1. Evaluation of upland rice genetic resources in northern Laos

1)The United Graduate School of Agricultural Science, Gifu University, Gifu, 501-1193 Japan
2)Faculty of Agriculture, Shizuoka University, Shizuoka, 422-8529 Japan
3)Faculty of Agriculture and Life Science, Hirosaki University, Hirosaki, 036-8561 Japan
4)Plant Breeding, Genetics and Biochemistry Division, International Rice Research Institute, DAPO BOX 7777, Metro Manila, Philippines
5)Graduate School of Science and Technology, Chiba University, Matsudo, 271-0092 Japan
6)Graduate School of Life Science, Tohoku University, Sendai, 980-8577 Japan

We investigated upland rice genetic resources in northern Laos, where traditional upland rice cultivars are frequently grown under slash-and-burn field. At present, traditional upland rice cultivars are on the verge of genetic erosion because of replacement by modern improved cultivars, which are promoted to reduce the slash-and-burn upland fields (Sato 1994). Hence, we are in a hurry to collect, evaluate and conserve these genetic resources.

In 1998, we collected 123 upland rice strains from northern Laos: Louang Namtha to Udom Sai (LN sites) and Udom Sai to Louang Prabang (LD sites). To evaluate genetic features of these strains, we examined the nuclear (isozyme) and cytoplasmic (chloroplast DNA) genotypes. The following isozymes: Acp1, Amp2, Cat1, Est2, Pgi1, Pgi2, and Pox2 were used to classify the upland rice strains into indica or japonica types, using the discrimination scores (D score, Ishikawa et al. 1991).

Out of 116 strains, 98 strains (84.5%) were classified as japonica (D score < 0.4), 16 strains (13.8%) were classified as indica (D score > 0.6) and two strains (1.7%) were classified as intermediate type (0.4 < D < 0.6) (Table 1). In addition, we found seven strains having heterozygote isozyme loci. These heterozygotes were not examined because of heterozygosity, hence, were excluded from the calculation of discrimination scores.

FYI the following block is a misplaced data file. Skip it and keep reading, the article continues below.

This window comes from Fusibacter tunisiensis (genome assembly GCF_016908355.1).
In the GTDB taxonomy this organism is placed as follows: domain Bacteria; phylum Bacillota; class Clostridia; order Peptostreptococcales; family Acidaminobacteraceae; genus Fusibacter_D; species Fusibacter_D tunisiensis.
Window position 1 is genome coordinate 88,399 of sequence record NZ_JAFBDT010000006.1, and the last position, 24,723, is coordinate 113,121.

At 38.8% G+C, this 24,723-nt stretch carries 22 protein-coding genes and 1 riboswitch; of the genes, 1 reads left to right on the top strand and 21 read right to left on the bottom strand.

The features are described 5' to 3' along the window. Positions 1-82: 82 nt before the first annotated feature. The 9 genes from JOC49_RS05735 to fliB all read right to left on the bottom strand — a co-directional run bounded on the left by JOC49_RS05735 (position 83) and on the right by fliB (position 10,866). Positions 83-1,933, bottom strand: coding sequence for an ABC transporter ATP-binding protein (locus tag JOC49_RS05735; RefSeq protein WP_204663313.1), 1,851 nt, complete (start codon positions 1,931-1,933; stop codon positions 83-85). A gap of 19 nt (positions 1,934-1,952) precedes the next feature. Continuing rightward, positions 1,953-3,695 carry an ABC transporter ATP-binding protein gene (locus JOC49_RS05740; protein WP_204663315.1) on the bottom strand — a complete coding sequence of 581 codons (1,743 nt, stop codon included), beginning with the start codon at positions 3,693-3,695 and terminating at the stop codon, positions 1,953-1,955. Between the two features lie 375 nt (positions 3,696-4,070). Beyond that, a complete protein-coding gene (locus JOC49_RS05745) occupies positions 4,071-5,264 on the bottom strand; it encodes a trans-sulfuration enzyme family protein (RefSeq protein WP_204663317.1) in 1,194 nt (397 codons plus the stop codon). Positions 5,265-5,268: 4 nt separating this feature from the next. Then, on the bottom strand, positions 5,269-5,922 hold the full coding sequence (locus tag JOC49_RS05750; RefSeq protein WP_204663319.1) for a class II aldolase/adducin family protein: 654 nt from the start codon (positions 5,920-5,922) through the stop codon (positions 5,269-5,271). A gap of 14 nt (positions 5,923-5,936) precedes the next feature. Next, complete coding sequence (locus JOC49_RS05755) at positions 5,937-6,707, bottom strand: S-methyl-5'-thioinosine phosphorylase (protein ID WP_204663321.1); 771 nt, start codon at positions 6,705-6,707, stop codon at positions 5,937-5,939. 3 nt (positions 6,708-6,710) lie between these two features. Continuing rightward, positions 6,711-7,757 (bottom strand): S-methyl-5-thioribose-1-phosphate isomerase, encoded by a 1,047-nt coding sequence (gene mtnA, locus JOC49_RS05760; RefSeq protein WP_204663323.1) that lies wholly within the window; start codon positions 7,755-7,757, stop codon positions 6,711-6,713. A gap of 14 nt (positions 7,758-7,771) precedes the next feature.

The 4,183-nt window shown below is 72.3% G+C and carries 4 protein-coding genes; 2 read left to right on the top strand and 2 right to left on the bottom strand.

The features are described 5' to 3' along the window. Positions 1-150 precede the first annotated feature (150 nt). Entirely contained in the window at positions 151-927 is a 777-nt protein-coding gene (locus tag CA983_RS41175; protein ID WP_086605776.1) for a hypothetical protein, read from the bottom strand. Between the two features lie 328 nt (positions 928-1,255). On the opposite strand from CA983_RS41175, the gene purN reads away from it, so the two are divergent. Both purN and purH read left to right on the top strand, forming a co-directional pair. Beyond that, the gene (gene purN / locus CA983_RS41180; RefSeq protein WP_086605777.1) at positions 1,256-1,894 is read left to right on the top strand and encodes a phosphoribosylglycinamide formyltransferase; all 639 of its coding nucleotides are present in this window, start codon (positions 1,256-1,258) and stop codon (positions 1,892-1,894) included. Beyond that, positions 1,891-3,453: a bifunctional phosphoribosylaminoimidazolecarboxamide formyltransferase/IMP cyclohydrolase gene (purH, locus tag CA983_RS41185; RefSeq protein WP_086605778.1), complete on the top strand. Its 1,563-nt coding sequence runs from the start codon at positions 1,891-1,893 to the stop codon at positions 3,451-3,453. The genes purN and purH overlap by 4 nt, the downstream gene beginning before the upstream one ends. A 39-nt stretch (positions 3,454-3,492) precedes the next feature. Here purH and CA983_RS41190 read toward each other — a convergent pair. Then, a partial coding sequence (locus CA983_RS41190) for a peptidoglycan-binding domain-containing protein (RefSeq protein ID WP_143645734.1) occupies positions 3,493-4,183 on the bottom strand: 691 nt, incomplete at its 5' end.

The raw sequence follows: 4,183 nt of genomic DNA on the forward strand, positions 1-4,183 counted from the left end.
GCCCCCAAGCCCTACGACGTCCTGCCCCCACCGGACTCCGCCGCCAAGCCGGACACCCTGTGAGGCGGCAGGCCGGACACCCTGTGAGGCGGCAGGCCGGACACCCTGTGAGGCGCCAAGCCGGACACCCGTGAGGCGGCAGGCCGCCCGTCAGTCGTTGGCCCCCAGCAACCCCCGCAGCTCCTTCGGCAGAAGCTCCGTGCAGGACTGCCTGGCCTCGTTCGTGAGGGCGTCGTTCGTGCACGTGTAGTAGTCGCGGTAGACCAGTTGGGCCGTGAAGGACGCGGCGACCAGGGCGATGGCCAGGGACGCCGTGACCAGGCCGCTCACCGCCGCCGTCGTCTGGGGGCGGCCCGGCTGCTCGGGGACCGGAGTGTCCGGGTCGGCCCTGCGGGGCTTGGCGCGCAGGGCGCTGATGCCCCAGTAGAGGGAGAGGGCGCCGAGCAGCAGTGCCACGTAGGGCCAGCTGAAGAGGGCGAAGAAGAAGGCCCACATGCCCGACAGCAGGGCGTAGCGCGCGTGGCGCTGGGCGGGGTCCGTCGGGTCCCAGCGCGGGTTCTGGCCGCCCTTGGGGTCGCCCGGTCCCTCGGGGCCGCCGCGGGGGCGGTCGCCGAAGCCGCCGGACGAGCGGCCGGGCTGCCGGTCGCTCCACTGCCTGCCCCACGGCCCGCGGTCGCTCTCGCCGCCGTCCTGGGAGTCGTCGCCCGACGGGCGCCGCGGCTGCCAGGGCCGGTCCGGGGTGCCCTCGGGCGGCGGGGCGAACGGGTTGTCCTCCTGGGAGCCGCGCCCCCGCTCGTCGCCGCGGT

The combination of nuclear-cytoplasm genotypes, chloroplast DNA polymorphisms were examined by PCR amplification to determine the presence or absence of a 69bp-deletion at the ORF100 region (Kanno et al. 1993) and classified into deletion type (D type) and non-deletion type (ND type).

Results of isozyme classification and chloroplast DNA types were shown in Fig.1. All 98 strains classified as japonica by isozyme possessed ND type of chloroplast DNA. We considered that typical japonica strains (having japonica genotype in both nuclear and cytoplasm) are predominant in these areas. On the other hand, both D and ND types of chloroplast DNA were observed among the strains having indica isozyme genotype. Twelve strains out of 16 indica strains possessed D type chloroplast DNA, while the remaining four strains have ND

types. It was suggested that these four strains were resultant of natural hybridization between japonica and indica strains, and the direction of geneflow was mainly from indica to japonica because of a relatively low selfing rate of japonica Outcross-pollination has occurred and segregated in slash-and-burn upland fields. Cultivated rice is generally self-pollinated, how- ever about 1 percent cross-pollination could be occurred naturally (Morishima et al. 1992). Hybrids that naturally occurred by cross-pollination between strains could be the source of intermediate strains found in slash-and-burn fields of these areas.

A previous study conducted in these areas did not focused on nuclear-cytoplasm combination (Roder et al. 1996). Here, we presented that such information, which are important to evaluate genetic resources and describe current status of upland rice cultivation.


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